At the University of Colorado Internal Medicine Residency Program, we believe that a commitment to diversity will enable us to achieve the highest standards of excellence in all domains.
Diversity within our residency program not only enriches our resident physicians’ experiences, it improves the quality of patient care. We strive to strengthen our program by recognizing that differences in race, ethnicity, gender, sexual orientation, religion, and spiritual practice are crucial to developing competent physician leaders who will deliver quality patient care with lasting impact on individuals and communities.
Within the Internal Medical Residency Program, we are continually striving to improve our inclusiveness through our recruitment practices, programs, committees, education, and training.
Our commitment to diversity extends beyond the Internal Medicine Residency Program to the Department of Medicine, the School of Medicine, the campus, and the community.
In the Department of Medicine, Sonia Flores, PhD was appointed Vice Chair for Diversity and Justice in 2016. Dr. Flores is a professor in the Division of Pulmonary Sciences and Critical Care Medicine, and was the program director of an NIGMS-funded Initiative for Maximizing Student Diversity; she has been the Program Director of the NHLBI-funded GEMS (Graduate Experiences for Multicultural Students) program for the past 16 years.
Dr. Flores is committed to increasing diversity among housestaff, fellows and faculty by incorporating social science theories and focusing on cultural competence. The Department of Medicine also sponsors the DREAM Program, which brings medical students from underrepresented groups into CU's research labs.
At the campus level, Regina Richards, PhD, MSW serves as the Vice Chancellor of Diversity, Equity, Inclusion, and Community Engagement; Shanta Zimmer, MD serves as the Associate Dean for Diversity and Inclusion. Together, they lead the way in developing a faculty, housestaff, and student body that best reflects the patients for whom we care.
The University of Colorado Organization for Racial and Ethnic Support (UCOLORES), founded in 2010, provides support and community for faculty, residents, staff, and students of color through monthly meetings. This group helps build bridges and develop relationships by creating mentoring partnerships, providing support for faculty development and promotion, and encouraging connections for research collaborations. The group also hosts community engagement activities throughout the year (book club, social events) and an annual Toast to Diversity event, which celebrates our campus and serves as a "call to action" to create community and improve our diversity efforts.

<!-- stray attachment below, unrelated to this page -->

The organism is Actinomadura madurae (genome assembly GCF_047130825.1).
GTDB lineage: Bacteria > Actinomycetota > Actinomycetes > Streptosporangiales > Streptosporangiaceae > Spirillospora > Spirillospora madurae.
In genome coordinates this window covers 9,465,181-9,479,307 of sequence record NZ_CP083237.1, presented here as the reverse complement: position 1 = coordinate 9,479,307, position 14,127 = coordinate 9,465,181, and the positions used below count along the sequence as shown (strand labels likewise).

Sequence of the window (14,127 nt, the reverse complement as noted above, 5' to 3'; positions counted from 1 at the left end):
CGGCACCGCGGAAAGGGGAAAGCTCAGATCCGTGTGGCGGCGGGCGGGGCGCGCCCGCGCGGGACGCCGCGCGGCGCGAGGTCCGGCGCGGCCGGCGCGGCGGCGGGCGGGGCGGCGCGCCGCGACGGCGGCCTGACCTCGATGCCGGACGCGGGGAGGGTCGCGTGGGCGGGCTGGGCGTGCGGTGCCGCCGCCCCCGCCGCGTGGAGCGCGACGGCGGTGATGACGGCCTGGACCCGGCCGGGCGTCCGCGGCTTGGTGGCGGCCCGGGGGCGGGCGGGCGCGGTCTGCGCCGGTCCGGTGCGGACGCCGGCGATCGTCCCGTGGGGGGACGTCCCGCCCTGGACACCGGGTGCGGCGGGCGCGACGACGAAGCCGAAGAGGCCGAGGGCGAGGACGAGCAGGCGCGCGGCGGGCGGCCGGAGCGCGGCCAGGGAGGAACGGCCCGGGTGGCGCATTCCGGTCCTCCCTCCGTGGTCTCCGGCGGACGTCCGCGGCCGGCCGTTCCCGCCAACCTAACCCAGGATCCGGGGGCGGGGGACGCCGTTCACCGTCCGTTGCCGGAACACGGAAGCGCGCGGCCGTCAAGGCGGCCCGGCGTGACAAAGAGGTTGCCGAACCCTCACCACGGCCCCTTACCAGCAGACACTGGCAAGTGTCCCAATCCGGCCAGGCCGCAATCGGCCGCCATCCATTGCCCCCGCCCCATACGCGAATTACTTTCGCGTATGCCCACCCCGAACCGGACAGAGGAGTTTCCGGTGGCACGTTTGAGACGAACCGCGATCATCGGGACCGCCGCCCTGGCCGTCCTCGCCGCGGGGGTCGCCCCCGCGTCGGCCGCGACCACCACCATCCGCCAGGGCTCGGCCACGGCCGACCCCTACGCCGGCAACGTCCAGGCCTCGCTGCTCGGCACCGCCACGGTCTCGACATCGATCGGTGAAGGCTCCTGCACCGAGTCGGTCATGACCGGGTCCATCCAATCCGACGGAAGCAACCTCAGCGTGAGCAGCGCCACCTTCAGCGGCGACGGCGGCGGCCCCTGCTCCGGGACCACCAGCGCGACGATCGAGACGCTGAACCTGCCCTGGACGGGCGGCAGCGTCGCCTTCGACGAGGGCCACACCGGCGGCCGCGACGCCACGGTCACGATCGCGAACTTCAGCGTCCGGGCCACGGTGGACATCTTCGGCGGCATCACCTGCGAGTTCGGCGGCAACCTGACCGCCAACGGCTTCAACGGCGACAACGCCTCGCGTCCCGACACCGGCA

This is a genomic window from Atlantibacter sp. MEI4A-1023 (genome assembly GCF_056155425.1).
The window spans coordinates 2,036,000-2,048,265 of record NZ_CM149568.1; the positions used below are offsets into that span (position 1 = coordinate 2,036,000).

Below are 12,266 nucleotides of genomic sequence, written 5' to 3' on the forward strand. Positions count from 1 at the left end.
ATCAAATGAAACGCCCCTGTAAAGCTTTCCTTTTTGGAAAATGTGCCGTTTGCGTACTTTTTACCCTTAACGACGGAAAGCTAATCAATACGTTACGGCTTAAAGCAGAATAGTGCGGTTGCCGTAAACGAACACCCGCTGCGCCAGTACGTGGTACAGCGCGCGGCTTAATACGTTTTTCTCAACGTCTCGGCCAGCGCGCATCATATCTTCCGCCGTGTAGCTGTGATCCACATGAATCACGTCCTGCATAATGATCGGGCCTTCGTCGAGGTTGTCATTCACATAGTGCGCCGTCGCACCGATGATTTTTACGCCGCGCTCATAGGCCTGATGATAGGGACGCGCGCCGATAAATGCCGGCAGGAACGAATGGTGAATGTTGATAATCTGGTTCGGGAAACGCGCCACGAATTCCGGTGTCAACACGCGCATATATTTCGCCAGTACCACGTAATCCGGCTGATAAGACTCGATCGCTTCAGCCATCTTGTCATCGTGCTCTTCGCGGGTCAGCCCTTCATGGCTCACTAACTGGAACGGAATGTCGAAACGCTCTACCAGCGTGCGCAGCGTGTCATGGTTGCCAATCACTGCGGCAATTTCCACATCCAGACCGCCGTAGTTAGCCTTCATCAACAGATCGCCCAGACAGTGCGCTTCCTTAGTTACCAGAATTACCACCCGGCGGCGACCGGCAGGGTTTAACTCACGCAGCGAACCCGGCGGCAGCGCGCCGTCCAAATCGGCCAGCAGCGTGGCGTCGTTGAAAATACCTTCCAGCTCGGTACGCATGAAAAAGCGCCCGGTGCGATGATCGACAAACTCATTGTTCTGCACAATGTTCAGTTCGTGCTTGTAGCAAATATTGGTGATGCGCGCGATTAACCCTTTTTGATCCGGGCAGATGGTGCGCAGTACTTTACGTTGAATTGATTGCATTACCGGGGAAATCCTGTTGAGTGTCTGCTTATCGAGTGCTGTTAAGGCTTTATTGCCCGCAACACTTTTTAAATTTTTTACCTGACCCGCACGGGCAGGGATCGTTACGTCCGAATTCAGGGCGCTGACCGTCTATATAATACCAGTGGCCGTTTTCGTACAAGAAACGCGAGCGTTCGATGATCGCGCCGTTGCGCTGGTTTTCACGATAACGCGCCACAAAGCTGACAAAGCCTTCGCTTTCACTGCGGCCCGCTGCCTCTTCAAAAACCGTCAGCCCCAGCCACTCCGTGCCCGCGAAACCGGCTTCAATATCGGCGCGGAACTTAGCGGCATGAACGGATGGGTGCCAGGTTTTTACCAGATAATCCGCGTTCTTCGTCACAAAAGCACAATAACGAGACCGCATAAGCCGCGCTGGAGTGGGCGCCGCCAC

As of October 2021, the University of Colorado Denver and the Anschutz Medical Campus are jointly recognized as a Hispanic Serving Institution by the U.S. Department of Education. We are the first research university in the state of Colorado to attain this status. You can learn more about this distinction and what this means for education and patient care HERE.
The Graduate Medical Education (GME) office also has a strong commitment to Diversity, Equity, and Inclusion efforts. They frequently partner with the School of Medicine Office of Diversity and Inclusion and DEI task force to provide events and educational opportunities during the recruitment season and throughout a trainees residency experience. Our GME office has closely reviewed how we as a university are doing in recruiting trainees who identify as under-represented in medicine (URiM). Since 2017-18, the GME office has identified an upward trajectory in our overall URiM enrollment, which we are determined and committed to continually increasing this number as we move forward.
CU internal medicine residents do rotations at several affiliates serving highly diverse populations, including Denver Health and the VA Medical Center. After the 2010 census data was released, Aurora was identified as the most diverse community in the Denver metro area with the majority of Aurora’s 350,000 residents belonging to a minority population and over 100 languages spoken in Aurora Public Schools. Now, according to the 2020 census, Aurora's size and diversity continue to grow. 61% of Aurora's 389,347 residents belong to minority populations and more than 160 languages are spoken in Aurora Public Schools.
Aurora is recognized as a refugee resettlement area, amongst others identified around the country. Since receiving this designation, the city has developed an immigration center and an educational and outreach program for Aurora’s new diverse populations. This provides our residents with many unique opportunities to learn from and provide high-quality care to underserved populations.
As we look forward, both Aurora and Denver continually strive to celebrate the growing array of diversity they encompass. Our residents are fortunate to form working relationships within the diverse communities they call home. To give you a better sense of the population demographics within Aurora and Denver, data from the 2020 census is included below.
"Diversity is being invited to the party; Inclusion is being asked to dance."
- Verna Myers